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Argument in favor of gene therapy.

In my opinion, in the case of gene therapy, the advantages outweigh the disadvantages. First of all, we know that it is not a ‘cure all’ option and we acknowledge that, yes, it is not always successful but it means that a disease can be eradicated for a person and their future offspring, so it is remedied in not just one generation but also in subsequent generations. For example, a baby has just been born who underwent gene therapy in the womb to remove the breast cancer gene, as both parents had strong family histories of the cancer. As a result, unless the child is exposed to lots of carcinogens, she has virtually no chance of developing the cancer. This is one of many cases where a genetic illness has been virtually eradicated.

 Furthermore, you can ‘silence’ a gene. In the case of someone with HIV, which had not yet developed into AIDS, scientists could save them the pain and suffering of the disease by using gene therapy to ‘silence’ the disease before its onset.

The first human to receive gene therapy treatment was a 4 year old girl with severe immune-deficiency disease, also known as ‘bubble baby syndrome’. This disease meant that her immune system was practically non-existent and she was vulnerable – a common cold held the possibility of killing her. She had hardly any hope of surviving longer than 15 years, if that. In the therapy procedure, they managed to cure her. Although the girl still needs follow-up treatments, she now leads a normal life when she had no hope before. If it wasn’t for gene therapy, she would have died.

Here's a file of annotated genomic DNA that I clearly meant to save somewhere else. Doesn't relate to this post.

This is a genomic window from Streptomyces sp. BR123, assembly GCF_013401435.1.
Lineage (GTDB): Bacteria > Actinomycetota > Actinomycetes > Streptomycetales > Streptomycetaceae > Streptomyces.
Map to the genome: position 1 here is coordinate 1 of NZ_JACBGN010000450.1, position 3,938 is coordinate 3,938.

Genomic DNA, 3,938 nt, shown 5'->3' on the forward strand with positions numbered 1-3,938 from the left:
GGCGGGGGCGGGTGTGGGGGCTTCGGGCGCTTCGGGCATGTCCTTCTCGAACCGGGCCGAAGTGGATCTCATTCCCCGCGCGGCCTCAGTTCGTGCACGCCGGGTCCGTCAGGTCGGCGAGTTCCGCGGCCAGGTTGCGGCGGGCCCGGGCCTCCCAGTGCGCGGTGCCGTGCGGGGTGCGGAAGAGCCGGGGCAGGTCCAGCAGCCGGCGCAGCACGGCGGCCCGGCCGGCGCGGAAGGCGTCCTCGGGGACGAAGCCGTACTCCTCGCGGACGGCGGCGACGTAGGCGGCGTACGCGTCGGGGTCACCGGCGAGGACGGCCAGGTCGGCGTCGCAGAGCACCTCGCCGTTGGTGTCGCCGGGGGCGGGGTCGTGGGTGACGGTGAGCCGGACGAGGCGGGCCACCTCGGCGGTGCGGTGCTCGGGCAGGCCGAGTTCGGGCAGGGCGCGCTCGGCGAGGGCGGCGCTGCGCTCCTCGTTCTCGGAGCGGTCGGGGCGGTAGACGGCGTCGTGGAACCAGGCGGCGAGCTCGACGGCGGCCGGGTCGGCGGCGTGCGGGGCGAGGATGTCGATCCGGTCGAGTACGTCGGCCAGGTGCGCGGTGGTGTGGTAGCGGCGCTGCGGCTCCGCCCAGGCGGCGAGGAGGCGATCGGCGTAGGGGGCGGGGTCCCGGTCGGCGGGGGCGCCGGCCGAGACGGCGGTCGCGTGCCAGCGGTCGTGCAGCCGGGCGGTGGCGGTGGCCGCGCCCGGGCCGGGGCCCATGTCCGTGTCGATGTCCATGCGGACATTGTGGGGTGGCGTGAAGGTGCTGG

People who oppose gene therapy may claim that many patients die. However, it has a high success rate compared to conventional methods of treating these diseases. Indeed, there is a risk of the patient dying during the procedure, but isn’t this the case for almost any operation? Also, there are a few side effects. These include nausea and temporary drowsiness. However, many of you have probably taken a cold or flu remedy this winter, which commonly have these same side effects. But you

In conclusion, gene therapy has the potential to eliminate and prevent hereditary diseases such as cystic fibrosis and is a possible cure for heart disease, AIDS and cancer. I believe that if people who are opposed to this technique were ever faced with cancer or a child born with a genetic disease, they would change their views. These sceptics would almost certainly choose gene therapy, especially if it was the last hope for them or one of their loved ones – as is the case for many gene therapy patients.